The fallout from the emissions scandal has continued, with a meeting at the Bundestag taking place between the Greens, and the car lobby. EURACTIV’s partner Tagesspiegel reports.
Ulrich Eichhorn, Managing Director of the German Association of the Automobile Industry (VDA), was given a hard-time by the Greens. On Tuesday (6 October), he was invited to attend a frank discussion about the emissions scandal.
The meeting addressed the fact that not just VW had breached regulations, as Audi had too, and that climate-related carbon dioxide (CO2) limits, as well as air pollutant levels such as nitrogen oxides (NOx), had also not been observed.
Eichhorn was in damage limitation mode and said that “a USA-based manufacturer had violated the rules” and that “Volkswagen itself had been damaged the most.”
Reinhard Kolke, head of the ADAC Technology Centre, did not attend the meeting. This is perhaps because ADAC conducted analysis between 1996 and 2008 on behalf of the German Federal Environment Agency (UBA).
The fact that emissions tests conducted in laboratory conditions have little relevance to real-world scenarios is something that ADAC has known since 2003. However, Kolke did comment that he was “shocked” when he learnt that VW models in the USA had been fitted with “cheat devices”.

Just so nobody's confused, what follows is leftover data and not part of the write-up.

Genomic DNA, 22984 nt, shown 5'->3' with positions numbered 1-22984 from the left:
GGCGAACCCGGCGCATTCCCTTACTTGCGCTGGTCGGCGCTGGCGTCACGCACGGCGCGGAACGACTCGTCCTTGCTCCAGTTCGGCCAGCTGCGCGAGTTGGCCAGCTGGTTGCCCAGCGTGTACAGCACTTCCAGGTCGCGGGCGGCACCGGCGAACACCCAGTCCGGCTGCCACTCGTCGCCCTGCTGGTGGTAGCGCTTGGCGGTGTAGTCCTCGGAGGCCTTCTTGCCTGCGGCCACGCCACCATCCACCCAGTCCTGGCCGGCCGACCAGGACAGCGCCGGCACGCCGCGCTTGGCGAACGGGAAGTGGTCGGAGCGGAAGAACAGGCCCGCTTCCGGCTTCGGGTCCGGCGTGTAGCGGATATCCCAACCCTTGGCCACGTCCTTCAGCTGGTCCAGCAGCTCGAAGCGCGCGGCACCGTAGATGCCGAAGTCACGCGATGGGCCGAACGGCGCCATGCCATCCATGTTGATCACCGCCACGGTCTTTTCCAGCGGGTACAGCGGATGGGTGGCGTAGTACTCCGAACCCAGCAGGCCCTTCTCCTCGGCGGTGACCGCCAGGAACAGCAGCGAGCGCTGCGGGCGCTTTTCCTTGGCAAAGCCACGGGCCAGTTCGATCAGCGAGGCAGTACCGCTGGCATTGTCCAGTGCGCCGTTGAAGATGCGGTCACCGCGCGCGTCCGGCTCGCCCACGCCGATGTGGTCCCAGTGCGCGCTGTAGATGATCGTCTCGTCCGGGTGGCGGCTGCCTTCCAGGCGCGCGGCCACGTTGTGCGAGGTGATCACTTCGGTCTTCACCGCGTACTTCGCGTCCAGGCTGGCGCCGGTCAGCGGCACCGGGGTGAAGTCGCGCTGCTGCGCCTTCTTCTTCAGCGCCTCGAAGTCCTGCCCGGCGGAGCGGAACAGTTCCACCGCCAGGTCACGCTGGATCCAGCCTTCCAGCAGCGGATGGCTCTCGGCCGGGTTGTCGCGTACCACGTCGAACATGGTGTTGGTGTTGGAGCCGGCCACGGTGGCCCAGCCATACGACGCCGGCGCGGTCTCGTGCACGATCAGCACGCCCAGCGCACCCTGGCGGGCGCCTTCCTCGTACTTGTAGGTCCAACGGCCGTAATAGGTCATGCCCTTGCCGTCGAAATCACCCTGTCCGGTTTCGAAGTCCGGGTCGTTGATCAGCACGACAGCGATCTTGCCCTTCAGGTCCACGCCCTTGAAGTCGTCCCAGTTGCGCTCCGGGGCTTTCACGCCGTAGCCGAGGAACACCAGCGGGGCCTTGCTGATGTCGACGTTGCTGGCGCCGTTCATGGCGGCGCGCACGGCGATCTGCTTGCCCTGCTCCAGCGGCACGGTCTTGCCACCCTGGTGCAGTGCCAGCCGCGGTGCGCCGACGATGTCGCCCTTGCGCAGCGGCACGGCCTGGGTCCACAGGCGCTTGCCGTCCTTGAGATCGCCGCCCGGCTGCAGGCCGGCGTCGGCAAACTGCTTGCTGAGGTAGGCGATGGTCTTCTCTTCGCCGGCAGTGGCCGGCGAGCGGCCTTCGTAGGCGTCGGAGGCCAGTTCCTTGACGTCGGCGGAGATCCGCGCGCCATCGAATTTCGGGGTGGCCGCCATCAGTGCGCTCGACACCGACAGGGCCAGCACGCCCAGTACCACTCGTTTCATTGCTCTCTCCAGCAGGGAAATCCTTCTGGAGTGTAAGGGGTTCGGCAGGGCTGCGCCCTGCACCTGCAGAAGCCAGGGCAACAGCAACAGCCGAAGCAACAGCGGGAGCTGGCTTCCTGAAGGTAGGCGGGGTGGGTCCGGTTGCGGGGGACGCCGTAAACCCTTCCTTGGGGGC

Pollutant levels will not abate
Martin Schmied, head of the traffic department at the UBA, said that NOx emissions from new cars manufactured under the EU’s Euro 5 standards have been higher than those made under Euro 4.
Indeed, 60% of traffic-orientated air-pollutant monitoring stations have recorded increasing levels for years. He told Tagesspiegel after the meeting that it is hardly a problem that “only applies to VW”.
The head of German environmental aid (DUH), Jürgen Resch, lamented the “false camaraderie” between politics and the automotive industry, which meant that the concerns and expert advice of the DUH and other concerned groups regarding laboratory and real-world tests, went unheeded and provoked “no reaction”.
A few days ago at a meeting of Pro-Rail, Gertrud Sahler, head of the environment and health department at the environment ministry, said that “economic influence” is the reason why traffic CO2-emissions are not reducing. “Anyone who doesn’t admit that is kidding themselves,” she added.
The potential health repercussions of exposure to nitrogen oxides are extremely serious. Between 300,000 and 400,000 people die prematurely every year in the EU due to air pollution, the World Health Organisation has calculated.
Martin Schmied said on Tuesday (6 October) that, “the greatest damage hasn’t been done to VW. The greatest damage has been done to everyday people who have to walk down the street, where NOx levels will stay high for years”.